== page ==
Columns » Domestic Bliss

Domestic Bliss


"... it isn't a complete building; it has been
broken into pieces inside me; a room here,
a room there, and then a piece of a
hallway that doesn't connect these two
rooms, but is preserved as a fragment, by
itself. ... It is as if the image of this house has
fallen into me from an infinite height and
shattered upon my ground."
-- Rainer Maria Rilke,
The Notebooks of Malte Laurids Brigge

Today, I spent the entire day in a room I wanted to escape. My eye strayed beyond the window to the golden outdoors. I made up excuses to leave this room and visit another -- a glass of water, the telephone, a cat at the door. On one escape, I opened a book to this passage and remembered that rooms stay with us long after we have left them for good.

I like remembering life as a succession of rooms. It's a way of recalling time past without all its baggage. There are rarely, if ever, people in the rooms we remember, just walls and floors and windows and maybe some sticks of furniture. Still, from just those bare bones, fully fleshed memory can sometimes be born.

Of my family's first living room, I can remember only a built-in bookcase of blonde wood below the front picture window. Of my first bedroom, I remember the corner window where, in the summer, a huge fan roared constantly, sucking hot air out into the night. I remember the kitchen floor was covered with black speckled linoleum, waxed by my mother so that when I ran to answer the telephone on the kitchen cabinet, I skidded half-way across the room on sock feet.

The basement fireplace of another house was a frightening, sooty cavern. I imagined intruders shimmying their way into our house and creeping through the silent basement while we all slept upstairs. One month, a family of sparrows took up residence in the chimney and I listened to what I imagined were the baby birds' terrified chirps, enveloped in darkness.

I remember precisely the kitchen of my teenage years with its abominable mint green cabinets and the table where I commiserated with my mother, my sister and our cousin, Judy. We had the same conversation every night, and I dug my fingenails into the soft, built-up finish on the table, leaving furrows of concentrated boredom and worry.

The bedroom of my first year of college was a stone and pine room that looked like a cottage in Grimm's Fairy Tales. The low, modern living room of my first apartment featured a large picture window that shook from side to side like a cockeyed cartoon window in the first, and only, earthquake I've ever experienced. I think of the glassed-in sun porch of a later house where my son's first crib fit perfectly against an inner wall, and the bedroom of my current house with its three-sided window which lets the full moon in through the Venetian blind slats all night long.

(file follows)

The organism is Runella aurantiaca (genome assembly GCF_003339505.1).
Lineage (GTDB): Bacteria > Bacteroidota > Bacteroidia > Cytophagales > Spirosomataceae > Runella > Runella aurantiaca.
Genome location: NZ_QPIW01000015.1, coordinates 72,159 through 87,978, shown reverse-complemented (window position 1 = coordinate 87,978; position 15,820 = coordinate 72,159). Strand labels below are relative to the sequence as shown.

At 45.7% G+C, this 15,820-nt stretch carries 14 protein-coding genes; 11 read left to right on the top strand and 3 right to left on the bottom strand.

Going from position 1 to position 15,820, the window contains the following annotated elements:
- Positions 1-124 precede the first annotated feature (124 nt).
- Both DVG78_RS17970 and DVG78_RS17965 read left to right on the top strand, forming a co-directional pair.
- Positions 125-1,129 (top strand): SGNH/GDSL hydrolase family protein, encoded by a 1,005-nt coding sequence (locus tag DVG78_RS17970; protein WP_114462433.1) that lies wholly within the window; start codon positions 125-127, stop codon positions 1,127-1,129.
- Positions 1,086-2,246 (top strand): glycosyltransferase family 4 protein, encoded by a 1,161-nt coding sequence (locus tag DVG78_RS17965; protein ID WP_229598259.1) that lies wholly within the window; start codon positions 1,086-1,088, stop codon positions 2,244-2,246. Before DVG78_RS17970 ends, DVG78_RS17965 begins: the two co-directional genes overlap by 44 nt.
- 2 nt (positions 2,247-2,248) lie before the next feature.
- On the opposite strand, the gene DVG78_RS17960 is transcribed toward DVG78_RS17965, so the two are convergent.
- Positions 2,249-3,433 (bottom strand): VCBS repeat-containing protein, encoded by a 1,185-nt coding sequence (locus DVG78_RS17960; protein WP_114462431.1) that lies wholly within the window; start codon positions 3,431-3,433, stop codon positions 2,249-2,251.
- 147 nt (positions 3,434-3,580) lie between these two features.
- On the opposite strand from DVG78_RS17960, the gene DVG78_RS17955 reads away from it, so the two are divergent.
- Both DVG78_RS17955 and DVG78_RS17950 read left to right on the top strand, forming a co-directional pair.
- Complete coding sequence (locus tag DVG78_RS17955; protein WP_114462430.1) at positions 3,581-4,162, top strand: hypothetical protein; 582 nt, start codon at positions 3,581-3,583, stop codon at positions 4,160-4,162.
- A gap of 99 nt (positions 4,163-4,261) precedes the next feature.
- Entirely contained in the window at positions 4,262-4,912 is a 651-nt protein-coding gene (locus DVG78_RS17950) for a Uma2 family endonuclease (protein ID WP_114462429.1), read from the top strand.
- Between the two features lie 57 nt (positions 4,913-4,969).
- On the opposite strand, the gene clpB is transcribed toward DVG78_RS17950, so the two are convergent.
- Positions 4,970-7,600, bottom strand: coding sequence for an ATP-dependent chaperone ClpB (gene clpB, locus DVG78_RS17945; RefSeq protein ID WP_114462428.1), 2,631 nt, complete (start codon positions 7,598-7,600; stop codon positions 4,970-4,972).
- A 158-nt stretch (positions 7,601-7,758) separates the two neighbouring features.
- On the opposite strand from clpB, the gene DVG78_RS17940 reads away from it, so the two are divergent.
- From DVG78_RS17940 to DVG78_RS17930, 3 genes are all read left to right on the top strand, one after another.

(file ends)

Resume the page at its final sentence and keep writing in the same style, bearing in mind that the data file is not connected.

The memory of one room inevitably leads to another. Strange details leap forward, like the exact location on the shelves of the phonics book our family used to help my sister learn to talk.

On the street where I spent my first ten years, in a small Kentucky town, all the families who stayed have added rooms to the backs of their houses -- a guest bedroom, an extra half-bath, an extension of the kitchen, a family room. Did they grow too large for the rooms they have inhabited for 40 years, or did the rooms become too small once they were totally incorporated into their lives, inch by square inch? Was there nothing left to take note of and remember after so many years? Are the new rooms added-on memories for the second half of life?

On a visit to the Petersons a few years back, two doors down from our house, I left the crowded kitchen and wandered back to the central hallway connecting living room and bedrooms with the bathroom in the original part of the house. I wanted to step on the furnace grate, a squeaky metal grid that dominated the space when I was a kid. I remember jumping across it for fear of burning the bottoms of my feet. It smelled like hot dust and the backs of closets. The distant thundering of the furnace's aluminum walls was followed by a whoosh of warm air which rose and billowed your dress out if you stood directly above the grate.

The grate was covered over now with wall-to-wall carpet, a new heater installed at some point over the years. But standing in that dark hallway, I could hear the rumble, smell the hot breath, feel the sharp metal bars against my bare feet. That room, remembered, remained unchanged, and I could visit it or escape it whenever I wanted.

-- First published in October of 1997

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